By Yisrael Medad and Eli Pollak
Orly Vilnai-Federbush doesn't work anymore as a reporter for the Israel Broadcasting Authority's Channel One News. Her new job will be to host the Bulldog program on cable Channel 8. And therein lies a media affair.
Orly, 31, daughter of Kol Yisrael's Shimon Vilnai, was a rising star. Her beat these last few years was the social welfare scene, its personalities, events and agencies, prominently the Histadrut. She had made several
important contributions to the highlighting of various socio-economic concerns that only a two-minute exposure on national television can help solve even if the full background of the story is limited.
A few months ago, when she was moved over to the legal news coverage, what most would consider a normal rotation, the protests erupted. Vilnai-Federbush did not want to move. The Histadrut raised a ruckus. Amir Peretz, who happens to be an opposition politician and of late, a returnee to the Labor Party, as well as the Na'amat organization, felt that they had lost a direct link to hundreds of thousands of media consumers who were to be denied being the recipients of their press releases via Vilnai-Federbush's TV clips.
She did not want to leave the IBA. Her friends tried to defend her. Esther Herzog wrote in an op-ed column in Ma'ariv that "Vilna'i Federbush should be respected for her foregoing a high salary, stature and publicity just for
the sake of her professional and social honesty." Ma'ariv newspaper's Shavuoth magazine highlighted her story on the front page, under the heading "Orly is taking off her gloves". Other dailies also played up the controversy.
Vilnai-Federbush thought that she has a secret weapon that would safeguard her position. She had been illegally transferred, she claimed, due to the political considerations of her bosses, notably Joe Barel, D-G of the IBA. She stated that she had been instructed to go easy on Meir Sheetrit, Minister in the Treasury, especially since the IBA's budget was up for consideration. And she had proof - tapes that had been surreptitiously recorded. One transcript she released contained this line: "I'm fed up with your behavior, you are a spoiled brat who doesn't do what your directors tell you to do".
Was Orly Vilnai-Federbush forced out illegitimately? Are the directors of IBA evil people?
As a reporter, Vilnai-Federbush made a big splash in reporting Vicki Knafo's march and subsequent sit-in outside the Ministry of the Treasury. However, as later revealed, she did not think it out of the ordinary nor unethical
not to let the viewers know that the single mothers mostly did not, as was being reported, walk all the way from Mitzpeh Ramon, Yerucham and other cities to Jerusalem. "It is nit-picking," she said, "to broadcast that the women really didn't march. If someone gave them a lift, that really isn't important." Would she have reacted in the same way when Gush Katif people marched to the capital? Would it also have been a non-starter when people on a hunger strike are caught eating?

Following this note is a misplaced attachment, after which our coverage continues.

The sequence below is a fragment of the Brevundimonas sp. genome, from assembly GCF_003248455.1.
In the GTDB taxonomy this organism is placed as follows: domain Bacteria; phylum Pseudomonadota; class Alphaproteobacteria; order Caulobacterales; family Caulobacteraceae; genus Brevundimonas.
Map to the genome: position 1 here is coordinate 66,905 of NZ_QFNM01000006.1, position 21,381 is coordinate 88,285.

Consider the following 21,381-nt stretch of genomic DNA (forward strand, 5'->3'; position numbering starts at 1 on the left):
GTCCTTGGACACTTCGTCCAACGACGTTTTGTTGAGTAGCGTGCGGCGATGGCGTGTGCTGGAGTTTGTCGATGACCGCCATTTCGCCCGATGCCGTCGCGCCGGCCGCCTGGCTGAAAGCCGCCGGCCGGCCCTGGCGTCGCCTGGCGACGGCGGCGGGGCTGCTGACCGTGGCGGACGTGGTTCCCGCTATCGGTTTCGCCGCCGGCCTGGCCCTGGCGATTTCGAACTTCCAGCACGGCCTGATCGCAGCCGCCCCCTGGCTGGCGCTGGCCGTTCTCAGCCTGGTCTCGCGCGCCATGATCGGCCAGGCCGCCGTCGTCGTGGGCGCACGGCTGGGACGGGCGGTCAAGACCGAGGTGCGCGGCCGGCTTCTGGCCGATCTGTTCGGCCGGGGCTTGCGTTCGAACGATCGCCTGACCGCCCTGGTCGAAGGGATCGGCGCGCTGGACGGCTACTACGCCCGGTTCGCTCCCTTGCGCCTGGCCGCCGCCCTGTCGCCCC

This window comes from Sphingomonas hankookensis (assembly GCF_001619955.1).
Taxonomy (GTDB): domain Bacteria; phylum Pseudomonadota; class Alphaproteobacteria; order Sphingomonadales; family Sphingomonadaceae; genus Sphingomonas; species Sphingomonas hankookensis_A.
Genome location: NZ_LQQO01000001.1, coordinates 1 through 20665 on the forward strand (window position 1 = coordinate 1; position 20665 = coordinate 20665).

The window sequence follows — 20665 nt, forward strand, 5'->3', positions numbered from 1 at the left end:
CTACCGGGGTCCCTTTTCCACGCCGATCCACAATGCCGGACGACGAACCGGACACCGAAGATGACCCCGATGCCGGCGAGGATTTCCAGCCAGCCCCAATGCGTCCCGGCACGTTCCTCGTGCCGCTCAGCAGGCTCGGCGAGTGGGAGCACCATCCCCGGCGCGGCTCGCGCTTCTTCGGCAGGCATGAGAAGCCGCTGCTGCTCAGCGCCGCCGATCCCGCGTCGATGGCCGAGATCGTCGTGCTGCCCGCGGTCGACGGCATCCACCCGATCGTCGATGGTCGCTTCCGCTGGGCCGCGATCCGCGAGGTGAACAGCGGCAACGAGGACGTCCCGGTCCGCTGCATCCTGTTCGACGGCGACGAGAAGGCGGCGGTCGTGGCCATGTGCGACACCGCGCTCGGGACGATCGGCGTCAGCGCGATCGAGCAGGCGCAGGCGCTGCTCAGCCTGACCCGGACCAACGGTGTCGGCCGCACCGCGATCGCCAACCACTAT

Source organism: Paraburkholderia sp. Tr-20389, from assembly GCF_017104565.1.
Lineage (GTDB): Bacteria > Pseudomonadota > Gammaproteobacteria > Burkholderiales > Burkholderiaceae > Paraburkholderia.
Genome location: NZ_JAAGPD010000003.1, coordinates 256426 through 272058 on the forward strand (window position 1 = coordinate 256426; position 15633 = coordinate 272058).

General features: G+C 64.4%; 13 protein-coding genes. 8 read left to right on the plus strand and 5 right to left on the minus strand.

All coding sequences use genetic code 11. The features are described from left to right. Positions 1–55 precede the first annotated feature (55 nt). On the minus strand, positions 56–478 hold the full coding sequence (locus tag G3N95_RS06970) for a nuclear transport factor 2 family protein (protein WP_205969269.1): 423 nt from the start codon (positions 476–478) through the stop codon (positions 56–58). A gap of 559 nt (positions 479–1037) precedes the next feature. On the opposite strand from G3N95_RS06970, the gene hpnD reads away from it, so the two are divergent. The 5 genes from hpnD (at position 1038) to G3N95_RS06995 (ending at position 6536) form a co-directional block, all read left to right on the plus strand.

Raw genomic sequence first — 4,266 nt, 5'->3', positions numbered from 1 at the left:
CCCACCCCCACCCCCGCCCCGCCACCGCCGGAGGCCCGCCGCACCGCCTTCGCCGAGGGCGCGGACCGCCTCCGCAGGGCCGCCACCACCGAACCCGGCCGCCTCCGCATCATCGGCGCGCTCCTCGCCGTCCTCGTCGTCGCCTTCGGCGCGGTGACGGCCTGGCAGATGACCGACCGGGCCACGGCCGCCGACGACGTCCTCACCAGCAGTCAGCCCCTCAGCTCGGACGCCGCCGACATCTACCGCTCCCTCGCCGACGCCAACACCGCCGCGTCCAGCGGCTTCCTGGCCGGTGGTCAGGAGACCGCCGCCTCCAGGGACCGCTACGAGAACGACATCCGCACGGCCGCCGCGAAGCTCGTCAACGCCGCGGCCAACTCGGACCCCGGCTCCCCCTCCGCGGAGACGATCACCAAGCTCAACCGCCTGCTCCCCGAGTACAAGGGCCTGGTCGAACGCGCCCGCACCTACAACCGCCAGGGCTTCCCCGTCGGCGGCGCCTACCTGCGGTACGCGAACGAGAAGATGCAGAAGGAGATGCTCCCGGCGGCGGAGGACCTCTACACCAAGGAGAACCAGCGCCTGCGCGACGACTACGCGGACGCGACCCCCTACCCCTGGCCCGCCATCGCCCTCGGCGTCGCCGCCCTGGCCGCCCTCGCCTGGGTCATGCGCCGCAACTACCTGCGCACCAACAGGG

As Chanan Amior reported in The Seventh Eye media review, issue 46, Vilnai-Federbush would also not have publicized that Knafo's son was in prison had she known. The story of how Vicki Knafo was a front woman for a radical group of social activists, of how she received support and backing
and the extent of the "planned spontaneity" of her protest was censored by Vilnai-Federbush in an act that we consider to be unprofessional editorial usurpation.
Vilnai-Federbush has a history of "errors" and is a recalcitrant offender. Back in November 2002, she broadcast an incorrect item relating how the Rabbinate causes the destruction of agricultural produce for the "Priestly" tithe, a tithe that actually does not exist. She also include a misquotation of the Chief Rabbi. In other instances, she did not give government ministries attacked in her reports the right of retort. In a
recent story, she "left out" that a jailed debtor owned several trucks.
The charge that IBA reporters are pressured to kowtow to politicians is an old one. After all, senior IBA directors are political appointees. It so happens, though, that subsequent to her accusations, 22 IBA news reporters
felt it necessary to sign and make public a letter denouncing Orly's claims they were working in an atmosphere of fear, among them: Geula Even, Ayala Hason, Yigal Ravid and Oded Granot.
There is no justification for a bureaucrat's attempt to protect his budget by offering favors. But Orly Vilnai-Federbush's journalistic failings have nothing to do with this. Unfortunately, she had chosen the path of other IBA
persona such as Daliah Ya'iri, Shelly Yechimovitz and Carmela Menasheh who have exploited the microphones they speak through to advance personal ideological and political agendas.
Orly has had her fling. The public now should receive unbiased news.